The truth is I have no idea how to review a book properly. For the first few months of blogging I wouldn't even use the word "review" because it sounded professional and I have no credentials. When I post about a book I say whatever I would say if I was talking about the book to someone in the room: what emotions it brought out in me, what I loved, what I hated. Whatever thoughts flit through my head when I'm reading is what goes in the post. I don't use a rating system, though I keep wondering if I should. The comments I make on the writing, character development, plot, etc are totally subjective. I have loved the writing style of books that I've read very negative reviews on in other blogs. I've hated characters that others have loved. Reading is such an intimate thing that I can't find a way to be objective in my reviews (at least I'm brave enough to use the word now). Anyway I'm having a lot of fun blogging about books and plan to keep doing it as long as I can. I read many other blogs and sometimes books they write off as terrible are the ones I add to my tbr list because they sound like something I might like! We are all so different and that's one of the things I like best about blogging. It's a big, wide, wonderful world of books and bloggers and I love it here!
@Ordinary Reader-I love your candor and your genuine approach. People who read blogs often find an approach that might be missing from "professional" reviewers--and that is probably what makes reading the many book blogs so interesting.
I was opposed to rating books for the longest time. At some point, though, it got really frustrating to look back on the hundreds of books I'd read and not remember what I thought about them. So for me, it's a nice way to be able to remember at a glance what the highlights and lowlights of a year were.
That being said, I don't focus on the rating (in writing reviews or reading reviews,) and don't often hand out 5 stars or 1 star. I also don't seem to change my mind much about a book's specific rating, although my tastes have changed some over time.
It is interesting to hear everyone's take on it!
I used to rate the books that I read but not any more. For prety much the same reasons as you I stopped a while ago.
I don't really find ratings useful when reading reviews, so I can't justify using them when I write about books. I like reviews that try to hone in some part of the book that the reviewer found interesting. I find those types of reviews much more useful than, "I like science fiction, so I give this book 5 stars." I, for one, don't like science fiction, but I'm not opposed to reading in that genre if there's a particular aspect of the story or theme that would be of interest to me. So, when writing reviews, I try to do the same and I don't think that stars or ratings serve that purpose very well.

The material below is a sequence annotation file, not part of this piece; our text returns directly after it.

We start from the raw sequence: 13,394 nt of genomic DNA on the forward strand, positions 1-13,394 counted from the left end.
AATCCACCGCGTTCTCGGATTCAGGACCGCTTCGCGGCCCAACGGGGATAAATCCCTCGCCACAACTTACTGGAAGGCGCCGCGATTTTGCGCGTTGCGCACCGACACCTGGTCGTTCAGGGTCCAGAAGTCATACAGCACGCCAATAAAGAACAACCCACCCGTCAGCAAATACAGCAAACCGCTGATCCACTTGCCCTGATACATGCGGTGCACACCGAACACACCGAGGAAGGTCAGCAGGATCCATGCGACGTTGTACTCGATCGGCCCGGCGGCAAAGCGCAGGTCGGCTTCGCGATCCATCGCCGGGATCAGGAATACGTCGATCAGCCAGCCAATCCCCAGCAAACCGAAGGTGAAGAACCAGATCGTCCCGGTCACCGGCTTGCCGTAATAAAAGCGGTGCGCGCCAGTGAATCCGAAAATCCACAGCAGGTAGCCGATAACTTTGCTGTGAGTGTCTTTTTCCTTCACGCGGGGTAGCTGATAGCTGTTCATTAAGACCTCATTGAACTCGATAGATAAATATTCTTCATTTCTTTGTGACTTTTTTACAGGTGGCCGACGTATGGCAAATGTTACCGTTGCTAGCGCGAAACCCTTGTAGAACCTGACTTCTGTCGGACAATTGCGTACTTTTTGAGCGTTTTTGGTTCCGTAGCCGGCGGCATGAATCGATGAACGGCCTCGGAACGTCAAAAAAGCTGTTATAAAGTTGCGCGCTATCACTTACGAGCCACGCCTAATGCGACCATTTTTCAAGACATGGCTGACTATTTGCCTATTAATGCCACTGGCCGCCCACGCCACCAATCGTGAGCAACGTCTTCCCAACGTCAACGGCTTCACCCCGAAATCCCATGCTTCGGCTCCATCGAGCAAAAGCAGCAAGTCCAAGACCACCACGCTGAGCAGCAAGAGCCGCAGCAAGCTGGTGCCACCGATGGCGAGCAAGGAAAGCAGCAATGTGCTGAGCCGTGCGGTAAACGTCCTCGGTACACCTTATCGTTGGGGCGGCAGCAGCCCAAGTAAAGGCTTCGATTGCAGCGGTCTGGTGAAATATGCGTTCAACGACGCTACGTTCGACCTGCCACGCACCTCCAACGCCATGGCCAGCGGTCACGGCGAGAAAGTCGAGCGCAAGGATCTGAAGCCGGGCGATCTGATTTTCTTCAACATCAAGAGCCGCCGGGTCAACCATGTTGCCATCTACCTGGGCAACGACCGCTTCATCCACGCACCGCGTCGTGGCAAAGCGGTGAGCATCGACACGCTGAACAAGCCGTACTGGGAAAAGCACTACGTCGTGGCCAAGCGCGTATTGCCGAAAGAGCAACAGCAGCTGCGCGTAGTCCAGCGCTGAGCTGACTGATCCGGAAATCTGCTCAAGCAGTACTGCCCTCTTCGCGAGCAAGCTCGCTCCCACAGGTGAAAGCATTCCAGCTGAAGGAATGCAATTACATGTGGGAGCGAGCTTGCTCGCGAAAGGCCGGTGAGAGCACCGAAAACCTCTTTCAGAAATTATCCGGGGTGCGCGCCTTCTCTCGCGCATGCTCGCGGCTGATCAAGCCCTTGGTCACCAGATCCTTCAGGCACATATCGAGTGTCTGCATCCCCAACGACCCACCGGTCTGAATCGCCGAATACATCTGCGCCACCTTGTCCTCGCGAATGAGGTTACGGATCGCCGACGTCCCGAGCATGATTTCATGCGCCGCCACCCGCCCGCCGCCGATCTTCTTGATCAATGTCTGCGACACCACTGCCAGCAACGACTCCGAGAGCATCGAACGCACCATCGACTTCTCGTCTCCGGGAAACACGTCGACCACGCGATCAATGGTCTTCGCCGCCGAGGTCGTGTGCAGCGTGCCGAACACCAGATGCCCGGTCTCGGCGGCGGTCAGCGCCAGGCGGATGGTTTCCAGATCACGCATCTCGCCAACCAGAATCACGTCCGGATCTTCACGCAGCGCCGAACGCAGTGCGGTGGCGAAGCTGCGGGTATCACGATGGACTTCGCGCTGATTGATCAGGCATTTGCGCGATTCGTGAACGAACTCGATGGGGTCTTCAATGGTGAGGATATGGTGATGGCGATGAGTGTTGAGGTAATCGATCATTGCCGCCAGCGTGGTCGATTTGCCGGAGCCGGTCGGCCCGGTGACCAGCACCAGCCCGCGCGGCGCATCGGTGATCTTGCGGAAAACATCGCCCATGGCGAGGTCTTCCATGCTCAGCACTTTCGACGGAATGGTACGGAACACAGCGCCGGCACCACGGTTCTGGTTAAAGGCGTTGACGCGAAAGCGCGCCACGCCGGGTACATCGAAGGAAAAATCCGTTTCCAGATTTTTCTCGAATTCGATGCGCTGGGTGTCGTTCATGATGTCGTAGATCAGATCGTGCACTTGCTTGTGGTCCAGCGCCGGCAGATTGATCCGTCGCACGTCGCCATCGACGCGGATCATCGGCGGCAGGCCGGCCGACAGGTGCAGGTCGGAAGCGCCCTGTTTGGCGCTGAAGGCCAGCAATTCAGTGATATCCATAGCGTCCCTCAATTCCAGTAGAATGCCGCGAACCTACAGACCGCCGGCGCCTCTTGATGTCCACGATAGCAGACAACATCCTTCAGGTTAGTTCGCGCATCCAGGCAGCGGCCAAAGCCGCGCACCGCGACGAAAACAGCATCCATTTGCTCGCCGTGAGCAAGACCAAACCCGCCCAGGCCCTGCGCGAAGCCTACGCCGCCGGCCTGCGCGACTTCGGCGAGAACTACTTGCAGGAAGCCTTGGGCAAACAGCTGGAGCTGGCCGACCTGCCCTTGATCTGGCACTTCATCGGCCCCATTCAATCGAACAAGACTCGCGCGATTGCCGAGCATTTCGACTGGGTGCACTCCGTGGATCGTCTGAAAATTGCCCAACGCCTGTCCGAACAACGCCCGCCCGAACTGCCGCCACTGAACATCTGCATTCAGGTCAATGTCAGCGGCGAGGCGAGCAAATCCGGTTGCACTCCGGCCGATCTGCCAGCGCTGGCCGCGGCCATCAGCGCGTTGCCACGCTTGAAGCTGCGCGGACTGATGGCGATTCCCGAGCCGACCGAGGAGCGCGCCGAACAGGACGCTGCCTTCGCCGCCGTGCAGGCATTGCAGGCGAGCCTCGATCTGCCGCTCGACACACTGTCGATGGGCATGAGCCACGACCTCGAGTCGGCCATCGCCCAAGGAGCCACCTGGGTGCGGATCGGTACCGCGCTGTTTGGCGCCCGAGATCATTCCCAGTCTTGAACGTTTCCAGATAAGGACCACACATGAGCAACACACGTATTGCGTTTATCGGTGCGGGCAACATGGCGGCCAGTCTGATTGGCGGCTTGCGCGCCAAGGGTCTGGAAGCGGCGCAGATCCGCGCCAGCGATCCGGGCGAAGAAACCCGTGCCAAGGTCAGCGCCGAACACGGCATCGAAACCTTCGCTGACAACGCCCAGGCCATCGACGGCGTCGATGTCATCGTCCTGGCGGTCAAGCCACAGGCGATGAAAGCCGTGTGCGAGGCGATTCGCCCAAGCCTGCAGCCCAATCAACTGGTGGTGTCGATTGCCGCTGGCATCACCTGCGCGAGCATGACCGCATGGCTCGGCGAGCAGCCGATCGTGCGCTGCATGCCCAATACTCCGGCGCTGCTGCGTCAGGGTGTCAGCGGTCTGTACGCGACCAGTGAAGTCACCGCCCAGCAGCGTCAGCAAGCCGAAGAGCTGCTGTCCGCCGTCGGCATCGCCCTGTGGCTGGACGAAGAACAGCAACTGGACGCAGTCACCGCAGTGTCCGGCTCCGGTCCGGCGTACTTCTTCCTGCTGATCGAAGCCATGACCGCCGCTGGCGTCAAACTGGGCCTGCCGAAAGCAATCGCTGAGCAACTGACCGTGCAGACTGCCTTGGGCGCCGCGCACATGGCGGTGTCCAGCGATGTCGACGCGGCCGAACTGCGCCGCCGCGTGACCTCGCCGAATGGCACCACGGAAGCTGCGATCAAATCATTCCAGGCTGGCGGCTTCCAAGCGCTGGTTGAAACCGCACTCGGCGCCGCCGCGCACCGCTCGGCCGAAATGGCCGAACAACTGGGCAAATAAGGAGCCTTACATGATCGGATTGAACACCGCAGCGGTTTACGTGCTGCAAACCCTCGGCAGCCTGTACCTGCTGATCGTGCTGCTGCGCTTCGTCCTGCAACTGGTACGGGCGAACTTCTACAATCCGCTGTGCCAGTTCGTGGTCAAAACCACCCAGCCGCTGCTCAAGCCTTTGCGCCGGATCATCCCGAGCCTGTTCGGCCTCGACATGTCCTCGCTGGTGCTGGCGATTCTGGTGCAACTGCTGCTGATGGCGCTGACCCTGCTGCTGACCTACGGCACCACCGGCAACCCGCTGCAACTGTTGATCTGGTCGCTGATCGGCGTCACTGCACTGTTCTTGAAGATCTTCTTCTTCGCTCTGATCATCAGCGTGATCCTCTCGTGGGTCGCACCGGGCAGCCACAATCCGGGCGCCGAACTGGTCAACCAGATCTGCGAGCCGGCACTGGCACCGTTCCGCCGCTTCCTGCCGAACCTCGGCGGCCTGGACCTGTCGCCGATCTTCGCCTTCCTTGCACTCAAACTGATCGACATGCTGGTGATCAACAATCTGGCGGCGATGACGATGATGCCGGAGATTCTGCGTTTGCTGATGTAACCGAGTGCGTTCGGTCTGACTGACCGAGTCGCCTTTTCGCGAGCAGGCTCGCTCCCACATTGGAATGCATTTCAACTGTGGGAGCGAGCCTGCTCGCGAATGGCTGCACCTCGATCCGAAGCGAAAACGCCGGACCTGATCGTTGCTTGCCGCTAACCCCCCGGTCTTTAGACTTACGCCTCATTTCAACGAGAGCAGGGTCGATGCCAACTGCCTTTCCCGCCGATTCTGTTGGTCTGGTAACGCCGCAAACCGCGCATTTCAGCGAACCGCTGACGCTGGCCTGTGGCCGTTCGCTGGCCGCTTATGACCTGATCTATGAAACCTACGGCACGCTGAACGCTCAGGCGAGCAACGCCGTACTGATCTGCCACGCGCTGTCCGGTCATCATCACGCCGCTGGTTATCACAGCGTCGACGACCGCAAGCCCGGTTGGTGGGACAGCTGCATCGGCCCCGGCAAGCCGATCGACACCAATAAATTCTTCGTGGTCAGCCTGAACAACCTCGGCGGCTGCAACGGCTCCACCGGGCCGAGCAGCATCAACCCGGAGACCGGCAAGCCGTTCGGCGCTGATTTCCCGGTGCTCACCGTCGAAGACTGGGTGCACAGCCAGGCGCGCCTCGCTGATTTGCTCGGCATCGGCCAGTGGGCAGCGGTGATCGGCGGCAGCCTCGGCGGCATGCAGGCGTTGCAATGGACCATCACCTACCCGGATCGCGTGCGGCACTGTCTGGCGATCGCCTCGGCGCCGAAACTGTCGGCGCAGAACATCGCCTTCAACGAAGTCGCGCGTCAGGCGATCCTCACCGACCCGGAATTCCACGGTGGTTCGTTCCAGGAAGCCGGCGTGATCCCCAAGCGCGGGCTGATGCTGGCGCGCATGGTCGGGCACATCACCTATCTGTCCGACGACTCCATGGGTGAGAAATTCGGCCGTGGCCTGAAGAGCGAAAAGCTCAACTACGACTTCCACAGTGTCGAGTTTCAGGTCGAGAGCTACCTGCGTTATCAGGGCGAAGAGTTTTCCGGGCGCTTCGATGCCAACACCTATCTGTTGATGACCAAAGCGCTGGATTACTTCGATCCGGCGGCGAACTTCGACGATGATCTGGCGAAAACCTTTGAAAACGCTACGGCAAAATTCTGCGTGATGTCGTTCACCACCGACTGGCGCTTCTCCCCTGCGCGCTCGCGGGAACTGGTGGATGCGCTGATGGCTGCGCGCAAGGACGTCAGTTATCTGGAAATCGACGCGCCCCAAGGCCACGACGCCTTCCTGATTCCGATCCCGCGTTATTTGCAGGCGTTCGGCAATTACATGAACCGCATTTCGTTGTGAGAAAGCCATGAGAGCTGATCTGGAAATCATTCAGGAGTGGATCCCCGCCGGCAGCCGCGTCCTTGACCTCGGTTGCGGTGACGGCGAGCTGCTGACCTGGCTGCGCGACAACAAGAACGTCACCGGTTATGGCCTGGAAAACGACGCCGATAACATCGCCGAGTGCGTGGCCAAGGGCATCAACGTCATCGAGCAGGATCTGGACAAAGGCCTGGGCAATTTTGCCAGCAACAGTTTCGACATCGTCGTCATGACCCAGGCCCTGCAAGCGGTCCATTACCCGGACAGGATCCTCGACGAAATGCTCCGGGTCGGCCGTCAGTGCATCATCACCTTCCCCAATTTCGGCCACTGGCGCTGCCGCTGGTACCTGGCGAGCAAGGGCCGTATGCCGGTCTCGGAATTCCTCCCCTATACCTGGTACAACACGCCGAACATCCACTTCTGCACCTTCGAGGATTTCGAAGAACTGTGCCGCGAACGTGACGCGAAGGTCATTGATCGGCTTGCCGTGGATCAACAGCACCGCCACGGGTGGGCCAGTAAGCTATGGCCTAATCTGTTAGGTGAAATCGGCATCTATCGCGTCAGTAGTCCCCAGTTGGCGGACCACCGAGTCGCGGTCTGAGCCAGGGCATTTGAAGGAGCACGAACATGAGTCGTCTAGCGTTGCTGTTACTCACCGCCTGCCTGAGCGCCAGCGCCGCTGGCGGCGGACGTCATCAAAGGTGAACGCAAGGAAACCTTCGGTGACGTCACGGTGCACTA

I never use a rating system in my blog, either. I had a friend who wrote a blog with reviews and he said he never gave a rating because he didn't want people to skim over what he wrote and just look at the rating. That stuck with me, plus I mostly review collections of short stories, and those are impossible to give an overall grade. Every collection will have really good and really bad stories. So, like you, I just give my overall impression. I do give ratings on Goodreads, but those can be easily adjusted if my opinion changes (I gave "Coraline" 3 stars originally, but I've changed it to 4 now).
Thanks for the question.
PS I thought about writing a post just like this, but after reading the replies and the number of people who don't like ratings either I think I'll leave it be.
What a great conversation took place here! This is one occasion when the comments were better than the original post. Thanks to each of you who contributed to this discussion!
I think you're right about the ratings since it is an individual preference.
I do rate books but in a general tone (1-5 stars).
It's very difficult to rate on a specific scale because there are many external factors which fall into place.
For example, I finished a book today but the whole time I was reading it I had an earache, and today I can barley keep my eyes open - yet I'm at work (and surfing...shhhh).
That level of enjoyment would destroy a specific rating system (1-100 for instance) but on a more general system it won't make a difference.
I feel much the same way. I never leave ratings on a book because I never feel right boiling a review down to a five or ten-point scale. And, if I took it on a 50 or 100-point scale, then I'd feel like one of those judges at the Olympics, ticking off points for seemingly random things. Plus, I don't keep a tally while I read--that'd be too much work. So I just give my impressions, what I liked and didn't like, and let the reader decide if the book is for them.
Simple reason I don't rate books the books I review, is if I do not like/love them, I won't review them. If I cannot express how I feel about some book in the write up( even if its confusion)then a selection abitrary symbols is not gonna make things any clearer & also I'd be "is it 4 or 5 could it 4.5 4.75 "etc